Housing Finance in Nigeria
This is a report from the World Bank Group on housing finance in Nigeria. From the introduction:
"This report summarizes the results of the analytical work on housing market finance carried out by the World Bank Group at the request of the Ministry of Finance. The purpose of the work was to inform the policy dialogue about how best to develop a sustainable housing finance market in Nigeria, and improve the effectiveness of interventions aimed at stimulating the housing market and providing quality housing to the population."
It contains a lot of data and presented several opportunities for a wide variety of data visualizations.
The radar chart is often maligned and rarely used properly. One of its issues is that its corners do not relate to an intuitive or performance ranking of the categories. Also, the comparisons are difficult across categories because of the lack of alignment.
The present data offered a rare opportunity: it is organized along the six cardinal points. It might be easier to understand it when organized as such, than in a table or in a bar chart. After experimenting with different formats, we settled on a version that shows the national average in a pale dotted line, superimposing the regional data in dark blue. From our tests, the connecting lines appear to make it easier to see at a glance which regions are above and which are below the average.
The opportunities to use a parallel coordinates graph are rare, but here the data was fitting. For more details on how to make one in Excel, see the blog post.
Other examples of slopegraphs with similar data.
Slopegraphs are an effective way to show a before and after measure, especially when there is not enough data for a detailed time series that would show the complete evolution.In this case, the poverty rates are compared between two time periods, and across two measurements.
In the next example, the data was originally presented as clustered bar charts, in no particular order. Using a slopegraph immediately put the data in order of performance and allowed to compare the rate of increase, especially how one series is catching up with another.
Dot plots can be useful when there is little overlap across categories. In the present case, only the tall blue bars were easy to compare across categories. With the dot plots, all four series become clear. The "Health" series changes location, to the left, rather than becoming so small it is almost invisible in the original bar charts. Notice how the main topic, house-related expenditures, is made more visible, to serve as a visual reference.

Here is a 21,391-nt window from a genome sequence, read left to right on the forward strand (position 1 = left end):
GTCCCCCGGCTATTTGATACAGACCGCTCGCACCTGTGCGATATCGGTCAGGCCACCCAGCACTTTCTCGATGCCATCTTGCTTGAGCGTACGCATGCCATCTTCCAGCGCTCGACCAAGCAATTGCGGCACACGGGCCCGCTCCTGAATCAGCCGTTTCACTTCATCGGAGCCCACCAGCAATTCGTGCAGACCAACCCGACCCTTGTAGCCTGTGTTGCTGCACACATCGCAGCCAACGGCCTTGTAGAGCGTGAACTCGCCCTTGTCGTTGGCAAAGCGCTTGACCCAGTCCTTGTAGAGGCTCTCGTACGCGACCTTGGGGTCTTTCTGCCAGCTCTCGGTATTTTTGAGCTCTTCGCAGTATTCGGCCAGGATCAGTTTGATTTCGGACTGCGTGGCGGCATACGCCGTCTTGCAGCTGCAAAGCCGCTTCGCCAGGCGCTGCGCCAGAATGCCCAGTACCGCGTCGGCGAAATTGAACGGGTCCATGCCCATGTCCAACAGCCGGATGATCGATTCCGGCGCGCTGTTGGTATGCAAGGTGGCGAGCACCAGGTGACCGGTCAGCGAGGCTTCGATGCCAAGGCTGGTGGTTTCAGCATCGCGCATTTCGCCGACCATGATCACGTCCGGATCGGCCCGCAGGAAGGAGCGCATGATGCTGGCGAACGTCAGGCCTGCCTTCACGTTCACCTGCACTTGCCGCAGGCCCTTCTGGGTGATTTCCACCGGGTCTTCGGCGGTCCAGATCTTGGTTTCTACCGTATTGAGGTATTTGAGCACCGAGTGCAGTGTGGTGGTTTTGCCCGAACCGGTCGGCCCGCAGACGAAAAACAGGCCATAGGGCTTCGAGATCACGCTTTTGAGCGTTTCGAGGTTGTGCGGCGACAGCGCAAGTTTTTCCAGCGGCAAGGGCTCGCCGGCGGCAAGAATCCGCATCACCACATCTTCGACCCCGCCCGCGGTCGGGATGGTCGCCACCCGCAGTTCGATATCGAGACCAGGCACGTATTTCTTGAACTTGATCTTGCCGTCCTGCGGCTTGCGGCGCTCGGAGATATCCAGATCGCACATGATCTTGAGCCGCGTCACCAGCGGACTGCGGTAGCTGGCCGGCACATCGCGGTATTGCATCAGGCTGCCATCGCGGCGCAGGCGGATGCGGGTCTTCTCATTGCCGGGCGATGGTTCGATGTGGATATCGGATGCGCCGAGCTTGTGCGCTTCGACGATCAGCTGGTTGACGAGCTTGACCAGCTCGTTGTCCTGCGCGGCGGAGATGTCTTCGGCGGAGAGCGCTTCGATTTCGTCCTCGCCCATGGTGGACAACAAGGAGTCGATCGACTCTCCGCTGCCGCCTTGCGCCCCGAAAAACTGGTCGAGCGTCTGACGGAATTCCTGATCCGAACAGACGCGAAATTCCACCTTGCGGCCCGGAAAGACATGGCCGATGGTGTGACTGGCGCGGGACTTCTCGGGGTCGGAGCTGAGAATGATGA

In the following example, it becomes clear that the shape of the household average is different from that of the per capita average. It was nearly impossible to notice from the original table.
The original graph combined two quantitative series for each income group: the proportion of ownership and the share of the population. The original graph was an attempt at a Marimekko chart, but without the right proportions. The triangle, notably, did not convey any data and it clashed with the row height.
The concept was preserved, but the execution was fixed.
This is a simple fix. The original graph did not differentiate the actual data from the projections.
The original flow chart was confusing. It was not clear to the eye that the central piece, the one explained by the chart, was the liquidity facility. The use of colours is also confusing and inconsistent, forcing the reader to decode it each time. There are also certain items, like the dark blue ovals, that serve no purpose and others like the dashed line that are simply not necessary. It takes some time to even realize this is a flow chart that follows money between different entities.
In the new version, the liquidity facility is made the most visible. The two flows (left-to-right, right-to-left) are shown using a consistent position and colour. The circles represent the entities and their size hints at their real-life sizes, where borrowers are smaller and more numerous.